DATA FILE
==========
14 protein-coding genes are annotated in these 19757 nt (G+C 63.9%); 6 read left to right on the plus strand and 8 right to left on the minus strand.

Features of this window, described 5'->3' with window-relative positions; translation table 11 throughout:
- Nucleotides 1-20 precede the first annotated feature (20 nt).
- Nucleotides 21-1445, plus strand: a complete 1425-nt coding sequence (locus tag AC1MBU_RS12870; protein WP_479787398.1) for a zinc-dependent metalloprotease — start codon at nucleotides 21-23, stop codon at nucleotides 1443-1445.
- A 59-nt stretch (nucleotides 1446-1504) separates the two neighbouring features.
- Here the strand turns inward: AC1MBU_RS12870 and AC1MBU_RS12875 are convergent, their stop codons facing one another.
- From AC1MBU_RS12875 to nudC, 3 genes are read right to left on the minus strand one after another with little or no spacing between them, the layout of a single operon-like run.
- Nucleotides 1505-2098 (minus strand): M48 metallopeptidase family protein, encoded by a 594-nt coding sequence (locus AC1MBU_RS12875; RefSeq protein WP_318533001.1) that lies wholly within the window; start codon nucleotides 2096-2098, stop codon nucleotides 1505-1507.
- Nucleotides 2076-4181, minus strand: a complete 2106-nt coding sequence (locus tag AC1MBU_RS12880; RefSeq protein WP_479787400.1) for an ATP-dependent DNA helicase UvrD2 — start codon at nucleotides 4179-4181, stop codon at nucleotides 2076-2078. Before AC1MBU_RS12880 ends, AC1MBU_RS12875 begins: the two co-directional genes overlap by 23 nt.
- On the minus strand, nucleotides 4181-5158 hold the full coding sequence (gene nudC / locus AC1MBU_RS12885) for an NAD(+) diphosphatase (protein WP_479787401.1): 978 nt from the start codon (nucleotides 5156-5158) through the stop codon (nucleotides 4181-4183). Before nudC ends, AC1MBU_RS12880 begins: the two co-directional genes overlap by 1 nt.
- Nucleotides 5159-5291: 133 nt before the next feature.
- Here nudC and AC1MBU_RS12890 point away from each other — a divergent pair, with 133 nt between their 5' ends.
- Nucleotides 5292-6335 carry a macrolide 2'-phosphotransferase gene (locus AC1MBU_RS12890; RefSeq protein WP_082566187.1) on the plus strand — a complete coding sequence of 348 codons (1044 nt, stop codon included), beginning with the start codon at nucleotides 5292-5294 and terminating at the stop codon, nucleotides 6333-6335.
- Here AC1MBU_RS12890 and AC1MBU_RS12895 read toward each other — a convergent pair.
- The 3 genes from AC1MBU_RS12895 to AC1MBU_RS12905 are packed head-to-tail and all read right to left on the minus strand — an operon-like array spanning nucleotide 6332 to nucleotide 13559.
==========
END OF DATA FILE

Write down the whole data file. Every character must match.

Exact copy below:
14 protein-coding genes are annotated in these 19757 nt (G+C 63.9%); 6 read left to right on the plus strand and 8 right to left on the minus strand.

Features of this window, described 5'->3' with window-relative positions; translation table 11 throughout:
- Nucleotides 1-20 precede the first annotated feature (20 nt).
- Nucleotides 21-1445, plus strand: a complete 1425-nt coding sequence (locus tag AC1MBU_RS12870; protein WP_479787398.1) for a zinc-dependent metalloprotease — start codon at nucleotides 21-23, stop codon at nucleotides 1443-1445.
- A 59-nt stretch (nucleotides 1446-1504) separates the two neighbouring features.
- Here the strand turns inward: AC1MBU_RS12870 and AC1MBU_RS12875 are convergent, their stop codons facing one another.
- From AC1MBU_RS12875 to nudC, 3 genes are read right to left on the minus strand one after another with little or no spacing between them, the layout of a single operon-like run.
- Nucleotides 1505-2098 (minus strand): M48 metallopeptidase family protein, encoded by a 594-nt coding sequence (locus AC1MBU_RS12875; RefSeq protein WP_318533001.1) that lies wholly within the window; start codon nucleotides 2096-2098, stop codon nucleotides 1505-1507.
- Nucleotides 2076-4181, minus strand: a complete 2106-nt coding sequence (locus tag AC1MBU_RS12880; RefSeq protein WP_479787400.1) for an ATP-dependent DNA helicase UvrD2 — start codon at nucleotides 4179-4181, stop codon at nucleotides 2076-2078. Before AC1MBU_RS12880 ends, AC1MBU_RS12875 begins: the two co-directional genes overlap by 23 nt.
- On the minus strand, nucleotides 4181-5158 hold the full coding sequence (gene nudC / locus AC1MBU_RS12885) for an NAD(+) diphosphatase (protein WP_479787401.1): 978 nt from the start codon (nucleotides 5156-5158) through the stop codon (nucleotides 4181-4183). Before nudC ends, AC1MBU_RS12880 begins: the two co-directional genes overlap by 1 nt.
- Nucleotides 5159-5291: 133 nt before the next feature.
- Here nudC and AC1MBU_RS12890 point away from each other — a divergent pair, with 133 nt between their 5' ends.
- Nucleotides 5292-6335 carry a macrolide 2'-phosphotransferase gene (locus AC1MBU_RS12890; RefSeq protein WP_082566187.1) on the plus strand — a complete coding sequence of 348 codons (1044 nt, stop codon included), beginning with the start codon at nucleotides 5292-5294 and terminating at the stop codon, nucleotides 6333-6335.
- Here AC1MBU_RS12890 and AC1MBU_RS12895 read toward each other — a convergent pair.
- The 3 genes from AC1MBU_RS12895 to AC1MBU_RS12905 are packed head-to-tail and all read right to left on the minus strand — an operon-like array spanning nucleotide 6332 to nucleotide 13559.